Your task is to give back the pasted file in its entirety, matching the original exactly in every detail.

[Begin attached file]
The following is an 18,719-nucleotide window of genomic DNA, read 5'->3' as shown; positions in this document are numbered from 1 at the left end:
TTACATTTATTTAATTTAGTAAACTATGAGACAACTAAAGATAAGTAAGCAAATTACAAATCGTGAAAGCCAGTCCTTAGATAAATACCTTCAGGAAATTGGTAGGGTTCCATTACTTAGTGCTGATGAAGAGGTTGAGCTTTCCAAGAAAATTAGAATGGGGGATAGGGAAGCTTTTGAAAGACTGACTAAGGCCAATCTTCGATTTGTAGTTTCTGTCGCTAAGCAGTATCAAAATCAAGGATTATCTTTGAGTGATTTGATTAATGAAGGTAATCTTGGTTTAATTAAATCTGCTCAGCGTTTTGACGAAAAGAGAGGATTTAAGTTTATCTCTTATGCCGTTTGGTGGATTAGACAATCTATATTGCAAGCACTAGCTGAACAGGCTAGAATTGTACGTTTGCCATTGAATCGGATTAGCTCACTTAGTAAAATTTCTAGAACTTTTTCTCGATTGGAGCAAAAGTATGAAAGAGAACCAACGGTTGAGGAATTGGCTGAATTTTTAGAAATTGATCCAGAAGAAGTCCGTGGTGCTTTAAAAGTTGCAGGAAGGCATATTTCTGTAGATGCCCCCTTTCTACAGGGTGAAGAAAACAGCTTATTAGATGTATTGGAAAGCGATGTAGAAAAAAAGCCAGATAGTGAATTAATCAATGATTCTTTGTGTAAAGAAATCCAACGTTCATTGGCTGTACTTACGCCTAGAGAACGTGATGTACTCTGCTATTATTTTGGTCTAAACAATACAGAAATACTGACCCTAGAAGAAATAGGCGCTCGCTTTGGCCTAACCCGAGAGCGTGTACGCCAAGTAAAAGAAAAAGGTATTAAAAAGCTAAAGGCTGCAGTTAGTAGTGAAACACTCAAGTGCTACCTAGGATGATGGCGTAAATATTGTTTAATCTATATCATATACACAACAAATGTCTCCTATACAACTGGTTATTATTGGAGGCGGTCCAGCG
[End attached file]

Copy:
The following is an 18,719-nucleotide window of genomic DNA, read 5'->3' as shown; positions in this document are numbered from 1 at the left end:
TTACATTTATTTAATTTAGTAAACTATGAGACAACTAAAGATAAGTAAGCAAATTACAAATCGTGAAAGCCAGTCCTTAGATAAATACCTTCAGGAAATTGGTAGGGTTCCATTACTTAGTGCTGATGAAGAGGTTGAGCTTTCCAAGAAAATTAGAATGGGGGATAGGGAAGCTTTTGAAAGACTGACTAAGGCCAATCTTCGATTTGTAGTTTCTGTCGCTAAGCAGTATCAAAATCAAGGATTATCTTTGAGTGATTTGATTAATGAAGGTAATCTTGGTTTAATTAAATCTGCTCAGCGTTTTGACGAAAAGAGAGGATTTAAGTTTATCTCTTATGCCGTTTGGTGGATTAGACAATCTATATTGCAAGCACTAGCTGAACAGGCTAGAATTGTACGTTTGCCATTGAATCGGATTAGCTCACTTAGTAAAATTTCTAGAACTTTTTCTCGATTGGAGCAAAAGTATGAAAGAGAACCAACGGTTGAGGAATTGGCTGAATTTTTAGAAATTGATCCAGAAGAAGTCCGTGGTGCTTTAAAAGTTGCAGGAAGGCATATTTCTGTAGATGCCCCCTTTCTACAGGGTGAAGAAAACAGCTTATTAGATGTATTGGAAAGCGATGTAGAAAAAAAGCCAGATAGTGAATTAATCAATGATTCTTTGTGTAAAGAAATCCAACGTTCATTGGCTGTACTTACGCCTAGAGAACGTGATGTACTCTGCTATTATTTTGGTCTAAACAATACAGAAATACTGACCCTAGAAGAAATAGGCGCTCGCTTTGGCCTAACCCGAGAGCGTGTACGCCAAGTAAAAGAAAAAGGTATTAAAAAGCTAAAGGCTGCAGTTAGTAGTGAAACACTCAAGTGCTACCTAGGATGATGGCGTAAATATTGTTTAATCTATATCATATACACAACAAATGTCTCCTATACAACTGGTTATTATTGGAGGCGGTCCAGCG